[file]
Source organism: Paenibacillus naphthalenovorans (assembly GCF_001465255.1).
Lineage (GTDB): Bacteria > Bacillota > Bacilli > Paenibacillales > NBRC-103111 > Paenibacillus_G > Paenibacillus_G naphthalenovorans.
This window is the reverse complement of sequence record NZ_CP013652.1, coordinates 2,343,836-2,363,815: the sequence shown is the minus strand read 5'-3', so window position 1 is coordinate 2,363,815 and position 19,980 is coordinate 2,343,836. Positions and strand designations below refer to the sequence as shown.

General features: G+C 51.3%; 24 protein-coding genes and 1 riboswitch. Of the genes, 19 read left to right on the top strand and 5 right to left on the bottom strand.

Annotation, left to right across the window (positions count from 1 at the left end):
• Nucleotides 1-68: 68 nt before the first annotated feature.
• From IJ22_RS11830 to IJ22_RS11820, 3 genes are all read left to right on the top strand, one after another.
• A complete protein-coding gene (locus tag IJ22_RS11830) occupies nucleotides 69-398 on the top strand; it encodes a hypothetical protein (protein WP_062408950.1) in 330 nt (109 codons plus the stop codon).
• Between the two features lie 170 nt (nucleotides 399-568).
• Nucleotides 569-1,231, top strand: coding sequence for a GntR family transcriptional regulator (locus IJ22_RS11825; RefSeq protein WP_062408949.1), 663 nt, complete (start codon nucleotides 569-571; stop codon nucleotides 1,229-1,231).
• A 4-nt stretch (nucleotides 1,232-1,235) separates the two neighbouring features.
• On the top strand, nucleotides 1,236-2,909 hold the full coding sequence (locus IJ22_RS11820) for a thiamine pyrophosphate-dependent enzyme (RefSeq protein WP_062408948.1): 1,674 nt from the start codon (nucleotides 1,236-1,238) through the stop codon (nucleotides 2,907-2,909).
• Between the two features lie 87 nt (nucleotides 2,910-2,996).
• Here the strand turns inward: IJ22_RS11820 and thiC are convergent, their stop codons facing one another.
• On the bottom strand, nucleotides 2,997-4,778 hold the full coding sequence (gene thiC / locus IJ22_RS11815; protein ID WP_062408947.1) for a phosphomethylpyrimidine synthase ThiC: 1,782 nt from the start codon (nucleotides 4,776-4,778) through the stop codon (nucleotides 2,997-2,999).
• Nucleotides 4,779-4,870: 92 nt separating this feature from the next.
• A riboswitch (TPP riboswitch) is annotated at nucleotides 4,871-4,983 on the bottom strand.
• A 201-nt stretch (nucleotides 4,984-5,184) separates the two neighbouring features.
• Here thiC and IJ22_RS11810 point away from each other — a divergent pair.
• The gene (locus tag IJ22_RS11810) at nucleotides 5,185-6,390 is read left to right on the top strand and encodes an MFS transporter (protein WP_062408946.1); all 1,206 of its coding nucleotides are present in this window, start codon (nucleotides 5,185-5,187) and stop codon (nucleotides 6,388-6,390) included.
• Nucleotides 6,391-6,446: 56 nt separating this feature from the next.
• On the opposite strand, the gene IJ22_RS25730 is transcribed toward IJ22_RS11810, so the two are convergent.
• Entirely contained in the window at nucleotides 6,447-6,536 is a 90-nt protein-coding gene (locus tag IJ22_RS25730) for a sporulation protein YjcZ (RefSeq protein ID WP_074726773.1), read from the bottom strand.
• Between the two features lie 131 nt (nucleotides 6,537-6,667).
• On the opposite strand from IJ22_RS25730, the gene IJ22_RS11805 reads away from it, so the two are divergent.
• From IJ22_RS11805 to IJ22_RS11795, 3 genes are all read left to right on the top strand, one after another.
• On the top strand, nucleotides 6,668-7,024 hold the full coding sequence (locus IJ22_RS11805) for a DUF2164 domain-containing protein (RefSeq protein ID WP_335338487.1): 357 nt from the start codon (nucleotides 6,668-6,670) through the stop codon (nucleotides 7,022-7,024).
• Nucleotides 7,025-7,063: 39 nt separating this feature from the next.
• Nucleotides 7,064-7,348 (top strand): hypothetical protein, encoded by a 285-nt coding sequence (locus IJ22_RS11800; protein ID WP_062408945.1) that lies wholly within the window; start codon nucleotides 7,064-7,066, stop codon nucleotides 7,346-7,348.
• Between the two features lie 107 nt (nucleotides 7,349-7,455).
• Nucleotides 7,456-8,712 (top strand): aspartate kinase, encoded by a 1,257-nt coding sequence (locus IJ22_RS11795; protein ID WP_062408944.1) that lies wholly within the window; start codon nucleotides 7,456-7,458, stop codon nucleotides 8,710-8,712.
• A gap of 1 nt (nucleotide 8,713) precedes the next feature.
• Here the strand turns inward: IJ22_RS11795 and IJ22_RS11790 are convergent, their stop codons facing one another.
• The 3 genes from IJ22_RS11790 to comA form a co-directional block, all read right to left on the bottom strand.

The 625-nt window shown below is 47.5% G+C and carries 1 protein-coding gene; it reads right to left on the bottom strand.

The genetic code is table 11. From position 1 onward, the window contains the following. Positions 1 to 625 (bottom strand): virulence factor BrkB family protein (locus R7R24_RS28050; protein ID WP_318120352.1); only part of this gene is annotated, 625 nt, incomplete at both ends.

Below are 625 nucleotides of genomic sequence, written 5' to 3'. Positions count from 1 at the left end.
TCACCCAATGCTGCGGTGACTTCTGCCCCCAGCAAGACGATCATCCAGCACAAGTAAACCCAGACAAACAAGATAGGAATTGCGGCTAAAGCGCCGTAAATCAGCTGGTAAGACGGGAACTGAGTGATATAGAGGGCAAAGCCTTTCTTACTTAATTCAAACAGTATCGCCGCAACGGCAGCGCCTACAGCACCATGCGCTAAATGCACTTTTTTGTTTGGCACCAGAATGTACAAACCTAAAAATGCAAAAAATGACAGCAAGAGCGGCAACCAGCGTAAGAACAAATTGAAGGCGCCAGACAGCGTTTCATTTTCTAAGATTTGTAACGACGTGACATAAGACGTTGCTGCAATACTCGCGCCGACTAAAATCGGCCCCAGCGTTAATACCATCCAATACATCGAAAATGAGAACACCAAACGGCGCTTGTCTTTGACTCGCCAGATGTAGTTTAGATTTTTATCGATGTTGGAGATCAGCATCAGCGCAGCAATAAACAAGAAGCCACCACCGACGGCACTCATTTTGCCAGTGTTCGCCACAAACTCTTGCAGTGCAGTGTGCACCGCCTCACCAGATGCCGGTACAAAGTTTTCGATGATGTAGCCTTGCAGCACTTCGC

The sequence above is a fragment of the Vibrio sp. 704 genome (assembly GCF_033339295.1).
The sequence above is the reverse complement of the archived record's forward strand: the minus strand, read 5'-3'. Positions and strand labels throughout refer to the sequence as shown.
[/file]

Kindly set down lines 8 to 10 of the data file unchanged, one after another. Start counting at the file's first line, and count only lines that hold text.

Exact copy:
• A complete protein-coding gene (locus tag IJ22_RS11830) occupies nucleotides 69-398 on the top strand; it encodes a hypothetical protein (protein WP_062408950.1) in 330 nt (109 codons plus the stop codon).
• Between the two features lie 170 nt (nucleotides 399-568).
• Nucleotides 569-1,231, top strand: coding sequence for a GntR family transcriptional regulator (locus IJ22_RS11825; RefSeq protein WP_062408949.1), 663 nt, complete (start codon nucleotides 569-571; stop codon nucleotides 1,229-1,231).